Studies elsewhere, by other researchers, of night-shift workers (for example, nurses and flight attendants) have found rates of breast cancer considerably higher than normal. Interestingly, rates of breast cancer in totally blind women have been found to be less than average.

Professor Charles Czeisler of the Harvard Medical School commented in 2006:

“If light were a drug, the government would not approve it.”

Professor George Brainard, director of the Light Research Program at Philadelphia’s Jefferson Medical College, said, also in 2006:

“Humans evolved on a planet without electric light over thousands and thousands of generations. The body is designed to be alert and awake during daytime hours and to sleep at night. Now we have a 24/7 society that isn’t in harmony with our biological design.”

So the doctors and academics, echoing the dark-sky campaigners, stress that we tamper with our age-old day/night responses at our peril.

Evidence piles up that the indiscriminate use of light is not as harmless as was once thought. When we finally get lighting right, it will be good not only for our view of the stars above, but also for the very fibres of our being.

Further research is required to understand fully the impacts of artificial light on all classes of living things and the environment as a whole. The precautionary principle applies: enough is known about the ‘dark side of light’ to take action now.


sun_trees_night_birds_moon_day_1600x1200_animalhi.comIn the blink of an eye we have lost our bright days, our dark nights, and our normal nightly up and down rhythm of melatonin.

We have evolved with the consistently predictable, daily rising and setting of the sun. It’s something our biology have taken for granted for millennia.

On average 12 hours of light followed by 12 hours of dark with seasonal variations with increase distance from the equator.

Our biology has evolved to function best with bright days and dark nights and consistent light/dark cycles. Our bodies have evolved to use natural light and dark to tell the time of day, month, and season and to adjust our behaviour and physiology accordingly.

At night the only light our ancestors saw, was that of the moon, the stars and more recently firelight. They would have seen a 100,000 fold difference between light and dark (sunlight to moonlight). Today many people may only see a 100 fold difference between light and dark, due to days spent indoors and the use of artificial light at night. Industrialisation moved people from spending most of their day outside working on the land to spending most of their time inside dimly lit buildings. But it wasn’t until this century that exposure light at after dark became ubiquitous and normal for most people in industrialised countries.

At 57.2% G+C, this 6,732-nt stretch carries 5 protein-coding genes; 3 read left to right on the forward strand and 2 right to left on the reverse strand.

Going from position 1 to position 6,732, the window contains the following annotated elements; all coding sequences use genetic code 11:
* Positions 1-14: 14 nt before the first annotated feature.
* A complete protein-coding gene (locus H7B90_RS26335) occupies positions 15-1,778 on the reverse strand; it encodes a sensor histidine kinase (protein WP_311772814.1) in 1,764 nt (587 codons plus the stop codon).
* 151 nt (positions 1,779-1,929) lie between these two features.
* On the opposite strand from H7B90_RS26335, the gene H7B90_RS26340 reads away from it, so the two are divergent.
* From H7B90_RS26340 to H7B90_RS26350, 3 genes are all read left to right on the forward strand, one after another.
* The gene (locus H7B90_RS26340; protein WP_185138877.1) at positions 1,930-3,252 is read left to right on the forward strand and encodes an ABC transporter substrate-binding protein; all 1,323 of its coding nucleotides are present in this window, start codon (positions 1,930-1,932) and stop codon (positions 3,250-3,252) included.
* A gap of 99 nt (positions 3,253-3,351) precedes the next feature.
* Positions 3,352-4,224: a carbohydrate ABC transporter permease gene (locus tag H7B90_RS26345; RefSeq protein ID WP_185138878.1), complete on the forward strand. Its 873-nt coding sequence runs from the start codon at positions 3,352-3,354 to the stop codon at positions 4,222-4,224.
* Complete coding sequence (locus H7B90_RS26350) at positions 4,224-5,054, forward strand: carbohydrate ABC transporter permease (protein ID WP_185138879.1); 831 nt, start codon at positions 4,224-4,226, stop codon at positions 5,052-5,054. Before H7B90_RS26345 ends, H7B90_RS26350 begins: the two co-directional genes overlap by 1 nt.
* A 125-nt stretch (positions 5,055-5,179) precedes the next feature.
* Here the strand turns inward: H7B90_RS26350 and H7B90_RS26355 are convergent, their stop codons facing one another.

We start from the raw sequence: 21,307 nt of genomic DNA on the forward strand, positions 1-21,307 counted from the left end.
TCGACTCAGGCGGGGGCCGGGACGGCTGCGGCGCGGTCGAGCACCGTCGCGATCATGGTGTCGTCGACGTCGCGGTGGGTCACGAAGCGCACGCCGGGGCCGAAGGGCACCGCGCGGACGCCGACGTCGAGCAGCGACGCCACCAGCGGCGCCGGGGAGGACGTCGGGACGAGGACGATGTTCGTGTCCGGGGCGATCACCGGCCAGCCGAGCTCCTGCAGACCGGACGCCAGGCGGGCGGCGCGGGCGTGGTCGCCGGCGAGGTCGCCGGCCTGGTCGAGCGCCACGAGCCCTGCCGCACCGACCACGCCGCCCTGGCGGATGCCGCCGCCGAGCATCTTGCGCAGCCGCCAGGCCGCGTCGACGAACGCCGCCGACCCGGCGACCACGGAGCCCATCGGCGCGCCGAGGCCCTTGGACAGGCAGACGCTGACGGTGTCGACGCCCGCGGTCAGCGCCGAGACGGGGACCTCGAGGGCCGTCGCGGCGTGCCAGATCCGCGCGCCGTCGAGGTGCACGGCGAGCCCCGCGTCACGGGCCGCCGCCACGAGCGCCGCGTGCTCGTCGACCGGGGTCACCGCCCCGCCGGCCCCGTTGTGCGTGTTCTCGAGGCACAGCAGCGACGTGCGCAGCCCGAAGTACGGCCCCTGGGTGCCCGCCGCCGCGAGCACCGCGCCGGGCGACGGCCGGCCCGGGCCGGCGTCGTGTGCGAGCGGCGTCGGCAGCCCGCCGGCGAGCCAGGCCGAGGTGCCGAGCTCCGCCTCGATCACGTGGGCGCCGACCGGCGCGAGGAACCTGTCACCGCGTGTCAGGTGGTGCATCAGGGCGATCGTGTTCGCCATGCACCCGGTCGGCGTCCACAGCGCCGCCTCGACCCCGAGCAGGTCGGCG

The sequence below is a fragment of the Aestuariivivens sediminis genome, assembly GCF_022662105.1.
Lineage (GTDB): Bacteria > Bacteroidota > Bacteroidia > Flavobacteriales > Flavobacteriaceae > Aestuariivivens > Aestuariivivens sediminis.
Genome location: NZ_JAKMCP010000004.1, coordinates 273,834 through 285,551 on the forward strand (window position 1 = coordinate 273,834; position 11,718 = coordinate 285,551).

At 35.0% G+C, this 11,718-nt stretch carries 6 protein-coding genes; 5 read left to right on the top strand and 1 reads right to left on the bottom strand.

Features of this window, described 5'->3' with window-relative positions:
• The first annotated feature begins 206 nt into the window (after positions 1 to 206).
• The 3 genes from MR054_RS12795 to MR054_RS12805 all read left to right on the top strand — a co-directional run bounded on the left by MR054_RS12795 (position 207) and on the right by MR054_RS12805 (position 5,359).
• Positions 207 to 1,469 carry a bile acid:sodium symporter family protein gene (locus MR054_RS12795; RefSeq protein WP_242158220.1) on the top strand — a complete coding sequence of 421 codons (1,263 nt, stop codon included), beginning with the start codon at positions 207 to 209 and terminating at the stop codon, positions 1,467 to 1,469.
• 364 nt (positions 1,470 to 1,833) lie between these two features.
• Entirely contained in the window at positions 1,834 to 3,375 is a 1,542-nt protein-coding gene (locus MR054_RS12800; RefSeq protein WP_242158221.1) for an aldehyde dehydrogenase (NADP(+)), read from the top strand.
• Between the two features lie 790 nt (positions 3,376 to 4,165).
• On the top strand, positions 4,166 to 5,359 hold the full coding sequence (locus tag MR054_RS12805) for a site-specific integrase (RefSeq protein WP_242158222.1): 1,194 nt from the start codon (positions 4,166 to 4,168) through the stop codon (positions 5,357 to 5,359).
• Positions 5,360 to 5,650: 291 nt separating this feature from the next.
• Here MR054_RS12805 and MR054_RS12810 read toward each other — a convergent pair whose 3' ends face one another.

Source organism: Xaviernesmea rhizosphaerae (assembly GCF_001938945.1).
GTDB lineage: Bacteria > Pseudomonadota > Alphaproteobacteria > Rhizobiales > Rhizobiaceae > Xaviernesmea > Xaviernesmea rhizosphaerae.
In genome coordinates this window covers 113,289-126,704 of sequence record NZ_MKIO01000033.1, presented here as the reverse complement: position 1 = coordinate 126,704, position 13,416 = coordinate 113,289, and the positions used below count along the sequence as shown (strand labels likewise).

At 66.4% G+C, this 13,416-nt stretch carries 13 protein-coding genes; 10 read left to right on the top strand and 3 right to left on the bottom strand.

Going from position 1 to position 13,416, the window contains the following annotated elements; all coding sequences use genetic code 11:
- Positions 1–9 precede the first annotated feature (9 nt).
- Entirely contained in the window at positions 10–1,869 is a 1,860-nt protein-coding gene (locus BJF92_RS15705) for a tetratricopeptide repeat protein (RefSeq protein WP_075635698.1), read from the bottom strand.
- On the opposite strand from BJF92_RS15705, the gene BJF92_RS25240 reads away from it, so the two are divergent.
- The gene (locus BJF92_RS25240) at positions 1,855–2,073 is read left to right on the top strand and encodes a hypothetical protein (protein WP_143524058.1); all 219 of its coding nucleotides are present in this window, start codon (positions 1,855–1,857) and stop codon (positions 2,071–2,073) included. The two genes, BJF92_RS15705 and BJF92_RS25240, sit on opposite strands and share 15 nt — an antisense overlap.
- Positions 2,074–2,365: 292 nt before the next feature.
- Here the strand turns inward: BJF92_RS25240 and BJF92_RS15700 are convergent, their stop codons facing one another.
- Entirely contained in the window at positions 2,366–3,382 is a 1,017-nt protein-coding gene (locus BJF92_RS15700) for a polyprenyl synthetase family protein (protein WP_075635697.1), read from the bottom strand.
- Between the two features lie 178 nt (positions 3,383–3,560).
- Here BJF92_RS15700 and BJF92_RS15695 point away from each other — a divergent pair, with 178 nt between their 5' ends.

Every cell in our body has an internal clock that keeps us in-sync with our spinning planet. We have a central clock in the SCN in the brain which is reset by light and which keeps all the other clocks in sync.

melatoninAt dawn our eyes receive sunlight which resets (entrains) the central clock in the brain. Around 12 hours later our pineal gland, located in the middle of our head, begins its nightly secretion of Melatonin into the blood stream. Artificial light at night suppresses this melatonin flow. The brain perceives the blue light hues of the artificial light as day and so does not start it nightly secretion until the lights are switched off.

Melatonin is well known as a sleep hormone, it is also the most potent antioxidant and a multi-functioning anti-cancer agent. Once it is dark, the levels of Melatonin in the blood rise slowly at first then accelerate up until about 3 am when they peak and then begin to fall back down to low daytime levels. These nightly levels have been shown to have very powerful antioxidant and anti-cancer effects.

Along with melatonin the pineal gland also secretes other anti-cancer agents. As a result rather than taking melatonin it may be better to maximise your natural pineal gland output as it includes these other pineal extracts. Taking melatonin may have adverse effects on your bodies own production.